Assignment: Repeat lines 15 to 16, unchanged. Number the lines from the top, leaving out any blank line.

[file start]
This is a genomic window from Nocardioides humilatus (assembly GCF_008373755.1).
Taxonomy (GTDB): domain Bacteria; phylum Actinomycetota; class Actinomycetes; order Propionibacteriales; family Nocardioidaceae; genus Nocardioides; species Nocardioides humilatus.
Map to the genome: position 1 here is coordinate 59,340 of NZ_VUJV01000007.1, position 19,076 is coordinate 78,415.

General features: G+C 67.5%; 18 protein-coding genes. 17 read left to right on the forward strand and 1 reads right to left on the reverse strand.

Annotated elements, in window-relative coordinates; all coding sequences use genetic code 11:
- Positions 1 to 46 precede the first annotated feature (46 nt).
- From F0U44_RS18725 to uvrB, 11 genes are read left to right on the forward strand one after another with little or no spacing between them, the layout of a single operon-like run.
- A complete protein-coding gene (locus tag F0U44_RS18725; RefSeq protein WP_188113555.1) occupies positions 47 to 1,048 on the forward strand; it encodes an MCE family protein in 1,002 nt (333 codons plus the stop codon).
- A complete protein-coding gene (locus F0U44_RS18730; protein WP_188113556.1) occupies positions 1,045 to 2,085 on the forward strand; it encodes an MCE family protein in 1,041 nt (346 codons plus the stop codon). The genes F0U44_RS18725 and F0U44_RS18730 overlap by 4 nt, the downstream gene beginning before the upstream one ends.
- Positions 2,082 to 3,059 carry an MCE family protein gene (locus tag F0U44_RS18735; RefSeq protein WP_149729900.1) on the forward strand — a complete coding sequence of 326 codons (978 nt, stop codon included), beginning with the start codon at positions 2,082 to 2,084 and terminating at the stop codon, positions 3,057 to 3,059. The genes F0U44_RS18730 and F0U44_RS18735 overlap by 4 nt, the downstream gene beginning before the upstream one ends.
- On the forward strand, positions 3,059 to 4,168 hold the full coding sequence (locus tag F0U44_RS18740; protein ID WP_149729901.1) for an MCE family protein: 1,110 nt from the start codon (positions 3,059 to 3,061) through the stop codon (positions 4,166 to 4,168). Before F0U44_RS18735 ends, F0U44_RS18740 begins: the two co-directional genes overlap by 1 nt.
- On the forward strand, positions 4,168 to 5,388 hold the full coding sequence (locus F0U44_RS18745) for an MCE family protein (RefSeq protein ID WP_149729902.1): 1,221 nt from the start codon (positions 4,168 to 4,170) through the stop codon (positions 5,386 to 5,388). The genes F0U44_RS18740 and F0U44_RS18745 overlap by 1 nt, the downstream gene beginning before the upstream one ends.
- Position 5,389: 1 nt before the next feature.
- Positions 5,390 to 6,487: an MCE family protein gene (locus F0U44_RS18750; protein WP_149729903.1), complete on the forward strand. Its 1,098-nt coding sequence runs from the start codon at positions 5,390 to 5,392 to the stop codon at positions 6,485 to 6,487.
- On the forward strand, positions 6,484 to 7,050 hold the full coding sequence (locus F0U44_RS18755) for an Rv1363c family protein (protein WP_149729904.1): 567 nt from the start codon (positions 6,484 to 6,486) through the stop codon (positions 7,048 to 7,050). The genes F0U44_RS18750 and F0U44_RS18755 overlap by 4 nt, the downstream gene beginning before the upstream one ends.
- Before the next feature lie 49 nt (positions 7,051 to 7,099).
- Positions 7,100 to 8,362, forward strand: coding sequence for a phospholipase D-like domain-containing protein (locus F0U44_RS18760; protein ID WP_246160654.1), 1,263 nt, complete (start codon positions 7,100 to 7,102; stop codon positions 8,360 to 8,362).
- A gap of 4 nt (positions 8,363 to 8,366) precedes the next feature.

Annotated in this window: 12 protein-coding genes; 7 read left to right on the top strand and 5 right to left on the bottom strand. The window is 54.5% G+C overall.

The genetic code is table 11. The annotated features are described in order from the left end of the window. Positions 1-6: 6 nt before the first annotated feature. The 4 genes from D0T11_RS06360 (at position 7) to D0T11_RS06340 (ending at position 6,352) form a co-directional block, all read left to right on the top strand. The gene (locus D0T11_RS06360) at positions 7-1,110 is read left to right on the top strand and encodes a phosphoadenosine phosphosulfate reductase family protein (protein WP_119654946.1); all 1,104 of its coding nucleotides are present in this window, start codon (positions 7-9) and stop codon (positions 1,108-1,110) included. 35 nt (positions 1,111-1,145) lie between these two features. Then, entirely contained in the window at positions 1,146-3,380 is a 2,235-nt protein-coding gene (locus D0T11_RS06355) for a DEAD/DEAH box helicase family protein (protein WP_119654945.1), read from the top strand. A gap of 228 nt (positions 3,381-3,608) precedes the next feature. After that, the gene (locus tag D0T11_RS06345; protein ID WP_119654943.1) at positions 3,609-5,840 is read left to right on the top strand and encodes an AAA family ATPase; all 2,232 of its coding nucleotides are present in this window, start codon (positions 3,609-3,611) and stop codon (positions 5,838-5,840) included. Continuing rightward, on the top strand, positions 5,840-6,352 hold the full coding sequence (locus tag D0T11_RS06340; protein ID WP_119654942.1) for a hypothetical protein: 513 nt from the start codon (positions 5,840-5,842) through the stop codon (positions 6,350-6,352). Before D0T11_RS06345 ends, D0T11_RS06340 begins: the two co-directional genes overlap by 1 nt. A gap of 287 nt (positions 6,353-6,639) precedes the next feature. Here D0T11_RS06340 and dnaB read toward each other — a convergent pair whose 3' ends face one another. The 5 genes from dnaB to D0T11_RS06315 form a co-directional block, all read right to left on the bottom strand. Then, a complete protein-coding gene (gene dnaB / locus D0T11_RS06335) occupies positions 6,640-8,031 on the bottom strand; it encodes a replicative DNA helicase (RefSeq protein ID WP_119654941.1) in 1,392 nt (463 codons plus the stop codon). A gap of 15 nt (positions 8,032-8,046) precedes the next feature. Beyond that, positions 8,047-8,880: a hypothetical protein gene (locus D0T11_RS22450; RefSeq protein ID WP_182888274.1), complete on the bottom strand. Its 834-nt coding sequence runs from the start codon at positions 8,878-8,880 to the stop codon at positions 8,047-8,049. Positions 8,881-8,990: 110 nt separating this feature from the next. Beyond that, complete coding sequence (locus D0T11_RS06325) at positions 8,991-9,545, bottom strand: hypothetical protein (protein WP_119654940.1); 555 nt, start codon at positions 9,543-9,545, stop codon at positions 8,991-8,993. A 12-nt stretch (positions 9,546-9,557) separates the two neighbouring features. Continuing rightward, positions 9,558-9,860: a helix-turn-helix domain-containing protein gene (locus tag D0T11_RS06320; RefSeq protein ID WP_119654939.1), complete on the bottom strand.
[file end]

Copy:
- On the forward strand, positions 6,484 to 7,050 hold the full coding sequence (locus F0U44_RS18755) for an Rv1363c family protein (protein WP_149729904.1): 567 nt from the start codon (positions 6,484 to 6,486) through the stop codon (positions 7,048 to 7,050). The genes F0U44_RS18750 and F0U44_RS18755 overlap by 4 nt, the downstream gene beginning before the upstream one ends.
- Before the next feature lie 49 nt (positions 7,051 to 7,099).